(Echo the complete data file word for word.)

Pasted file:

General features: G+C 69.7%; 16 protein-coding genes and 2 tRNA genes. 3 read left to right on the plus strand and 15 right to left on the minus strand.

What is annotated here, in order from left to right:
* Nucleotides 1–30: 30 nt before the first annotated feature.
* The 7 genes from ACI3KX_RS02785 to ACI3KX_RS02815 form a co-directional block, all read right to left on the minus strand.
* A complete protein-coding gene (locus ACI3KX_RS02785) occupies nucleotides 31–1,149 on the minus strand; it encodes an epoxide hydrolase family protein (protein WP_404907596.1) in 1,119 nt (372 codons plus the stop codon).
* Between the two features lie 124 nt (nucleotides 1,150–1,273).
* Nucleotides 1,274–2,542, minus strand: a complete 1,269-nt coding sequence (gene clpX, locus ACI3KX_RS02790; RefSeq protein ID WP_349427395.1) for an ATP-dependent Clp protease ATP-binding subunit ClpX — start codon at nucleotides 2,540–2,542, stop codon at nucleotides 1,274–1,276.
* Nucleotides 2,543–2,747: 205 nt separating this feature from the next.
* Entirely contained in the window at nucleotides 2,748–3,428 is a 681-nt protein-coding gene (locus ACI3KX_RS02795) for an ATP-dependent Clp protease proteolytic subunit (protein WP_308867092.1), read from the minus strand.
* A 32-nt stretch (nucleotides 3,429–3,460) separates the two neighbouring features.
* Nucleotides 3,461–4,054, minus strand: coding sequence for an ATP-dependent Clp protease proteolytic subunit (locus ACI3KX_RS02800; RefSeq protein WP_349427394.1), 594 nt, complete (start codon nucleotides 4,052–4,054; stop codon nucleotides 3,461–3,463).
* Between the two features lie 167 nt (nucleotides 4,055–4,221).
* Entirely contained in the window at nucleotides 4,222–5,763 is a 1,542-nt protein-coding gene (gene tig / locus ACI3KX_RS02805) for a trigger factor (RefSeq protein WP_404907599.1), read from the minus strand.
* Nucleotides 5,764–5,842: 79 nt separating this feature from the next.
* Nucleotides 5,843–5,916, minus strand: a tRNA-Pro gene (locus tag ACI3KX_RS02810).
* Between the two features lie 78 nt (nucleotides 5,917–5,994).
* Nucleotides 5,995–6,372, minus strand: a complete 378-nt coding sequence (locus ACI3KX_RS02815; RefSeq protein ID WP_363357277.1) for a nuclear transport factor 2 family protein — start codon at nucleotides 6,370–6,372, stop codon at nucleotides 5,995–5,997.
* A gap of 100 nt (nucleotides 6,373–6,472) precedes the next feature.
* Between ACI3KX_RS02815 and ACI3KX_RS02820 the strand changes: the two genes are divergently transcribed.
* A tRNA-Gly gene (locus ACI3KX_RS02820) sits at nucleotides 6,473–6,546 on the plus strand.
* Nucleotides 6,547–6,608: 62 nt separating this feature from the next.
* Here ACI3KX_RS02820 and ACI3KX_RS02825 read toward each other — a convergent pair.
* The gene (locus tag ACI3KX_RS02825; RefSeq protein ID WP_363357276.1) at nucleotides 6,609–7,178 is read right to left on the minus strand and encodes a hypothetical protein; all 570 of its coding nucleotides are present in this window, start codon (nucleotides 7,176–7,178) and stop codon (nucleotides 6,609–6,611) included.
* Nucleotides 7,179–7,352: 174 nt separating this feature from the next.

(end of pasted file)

General features: G+C 69.7%; 16 protein-coding genes and 2 tRNA genes. 3 read left to right on the plus strand and 15 right to left on the minus strand.

What is annotated here, in order from left to right:
* Nucleotides 1–30: 30 nt before the first annotated feature.
* The 7 genes from ACI3KX_RS02785 to ACI3KX_RS02815 form a co-directional block, all read right to left on the minus strand.
* A complete protein-coding gene (locus ACI3KX_RS02785) occupies nucleotides 31–1,149 on the minus strand; it encodes an epoxide hydrolase family protein (protein WP_404907596.1) in 1,119 nt (372 codons plus the stop codon).
* Between the two features lie 124 nt (nucleotides 1,150–1,273).
* Nucleotides 1,274–2,542, minus strand: a complete 1,269-nt coding sequence (gene clpX, locus ACI3KX_RS02790; RefSeq protein ID WP_349427395.1) for an ATP-dependent Clp protease ATP-binding subunit ClpX — start codon at nucleotides 2,540–2,542, stop codon at nucleotides 1,274–1,276.
* Nucleotides 2,543–2,747: 205 nt separating this feature from the next.
* Entirely contained in the window at nucleotides 2,748–3,428 is a 681-nt protein-coding gene (locus ACI3KX_RS02795) for an ATP-dependent Clp protease proteolytic subunit (protein WP_308867092.1), read from the minus strand.
* A 32-nt stretch (nucleotides 3,429–3,460) separates the two neighbouring features.
* Nucleotides 3,461–4,054, minus strand: coding sequence for an ATP-dependent Clp protease proteolytic subunit (locus ACI3KX_RS02800; RefSeq protein WP_349427394.1), 594 nt, complete (start codon nucleotides 4,052–4,054; stop codon nucleotides 3,461–3,463).
* Between the two features lie 167 nt (nucleotides 4,055–4,221).
* Entirely contained in the window at nucleotides 4,222–5,763 is a 1,542-nt protein-coding gene (gene tig / locus ACI3KX_RS02805) for a trigger factor (RefSeq protein WP_404907599.1), read from the minus strand.
* Nucleotides 5,764–5,842: 79 nt separating this feature from the next.
* Nucleotides 5,843–5,916, minus strand: a tRNA-Pro gene (locus tag ACI3KX_RS02810).
* Between the two features lie 78 nt (nucleotides 5,917–5,994).
* Nucleotides 5,995–6,372, minus strand: a complete 378-nt coding sequence (locus ACI3KX_RS02815; RefSeq protein ID WP_363357277.1) for a nuclear transport factor 2 family protein — start codon at nucleotides 6,370–6,372, stop codon at nucleotides 5,995–5,997.
* A gap of 100 nt (nucleotides 6,373–6,472) precedes the next feature.
* Between ACI3KX_RS02815 and ACI3KX_RS02820 the strand changes: the two genes are divergently transcribed.
* A tRNA-Gly gene (locus ACI3KX_RS02820) sits at nucleotides 6,473–6,546 on the plus strand.
* Nucleotides 6,547–6,608: 62 nt separating this feature from the next.
* Here ACI3KX_RS02820 and ACI3KX_RS02825 read toward each other — a convergent pair.
* The gene (locus tag ACI3KX_RS02825; RefSeq protein ID WP_363357276.1) at nucleotides 6,609–7,178 is read right to left on the minus strand and encodes a hypothetical protein; all 570 of its coding nucleotides are present in this window, start codon (nucleotides 7,176–7,178) and stop codon (nucleotides 6,609–6,611) included.
* Nucleotides 7,179–7,352: 174 nt separating this feature from the next.